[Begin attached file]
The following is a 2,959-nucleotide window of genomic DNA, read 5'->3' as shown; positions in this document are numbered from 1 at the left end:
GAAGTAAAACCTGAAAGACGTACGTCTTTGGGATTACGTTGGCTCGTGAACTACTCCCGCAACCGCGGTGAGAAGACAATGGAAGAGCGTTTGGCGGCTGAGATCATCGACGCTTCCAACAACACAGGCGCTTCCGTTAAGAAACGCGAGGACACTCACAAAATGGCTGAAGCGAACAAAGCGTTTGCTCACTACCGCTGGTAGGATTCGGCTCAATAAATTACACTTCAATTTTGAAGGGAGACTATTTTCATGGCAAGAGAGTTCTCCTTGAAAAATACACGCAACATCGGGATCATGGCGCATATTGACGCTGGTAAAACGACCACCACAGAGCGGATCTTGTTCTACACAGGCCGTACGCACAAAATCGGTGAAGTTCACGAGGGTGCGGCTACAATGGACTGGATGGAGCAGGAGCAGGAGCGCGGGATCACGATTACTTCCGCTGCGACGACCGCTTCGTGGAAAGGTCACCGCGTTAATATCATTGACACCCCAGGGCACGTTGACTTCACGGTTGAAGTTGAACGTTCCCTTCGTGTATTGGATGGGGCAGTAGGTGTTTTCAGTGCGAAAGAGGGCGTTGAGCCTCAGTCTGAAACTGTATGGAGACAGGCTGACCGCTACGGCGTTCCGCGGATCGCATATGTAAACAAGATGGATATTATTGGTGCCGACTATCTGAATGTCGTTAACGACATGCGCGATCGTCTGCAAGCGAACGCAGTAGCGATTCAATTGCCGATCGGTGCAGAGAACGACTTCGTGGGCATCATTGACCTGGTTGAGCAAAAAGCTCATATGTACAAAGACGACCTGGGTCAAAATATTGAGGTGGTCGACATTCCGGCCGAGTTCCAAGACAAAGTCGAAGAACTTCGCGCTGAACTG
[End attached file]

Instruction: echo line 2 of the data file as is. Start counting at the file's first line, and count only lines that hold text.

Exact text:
GAAGTAAAACCTGAAAGACGTACGTCTTTGGGATTACGTTGGCTCGTGAACTACTCCCGCAACCGCGGTGAGAAGACAATGGAAGAGCGTTTGGCGGCTGAGATCATCGACGCTTCCAACAACACAGGCGCTTCCGTTAAGAAACGCGAGGACACTCACAAAATGGCTGAAGCGAACAAAGCGTTTGCTCACTACCGCTGGTAGGATTCGGCTCAATAAATTACACTTCAATTTTGAAGGGAGACTATTTTCATGGCAAGAGAGTTCTCCTTGAAAAATACACGCAACATCGGGATCATGGCGCATATTGACGCTGGTAAAACGACCACCACAGAGCGGATCTTGTTCTACACAGGCCGTACGCACAAAATCGGTGAAGTTCACGAGGGTGCGGCTACAATGGACTGGATGGAGCAGGAGCAGGAGCGCGGGATCACGATTACTTCCGCTGCGACGACCGCTTCGTGGAAAGGTCACCGCGTTAATATCATTGACACCCCAGGGCACGTTGACTTCACGGTTGAAGTTGAACGTTCCCTTCGTGTATTGGATGGGGCAGTAGGTGTTTTCAGTGCGAAAGAGGGCGTTGAGCCTCAGTCTGAAACTGTATGGAGACAGGCTGACCGCTACGGCGTTCCGCGGATCGCATATGTAAACAAGATGGATATTATTGGTGCCGACTATCTGAATGTCGTTAACGACATGCGCGATCGTCTGCAAGCGAACGCAGTAGCGATTCAATTGCCGATCGGTGCAGAGAACGACTTCGTGGGCATCATTGACCTGGTTGAGCAAAAAGCTCATATGTACAAAGACGACCTGGGTCAAAATATTGAGGTGGTCGACATTCCGGCCGAGTTCCAAGACAAAGTCGAAGAACTTCGCGCTGAACTG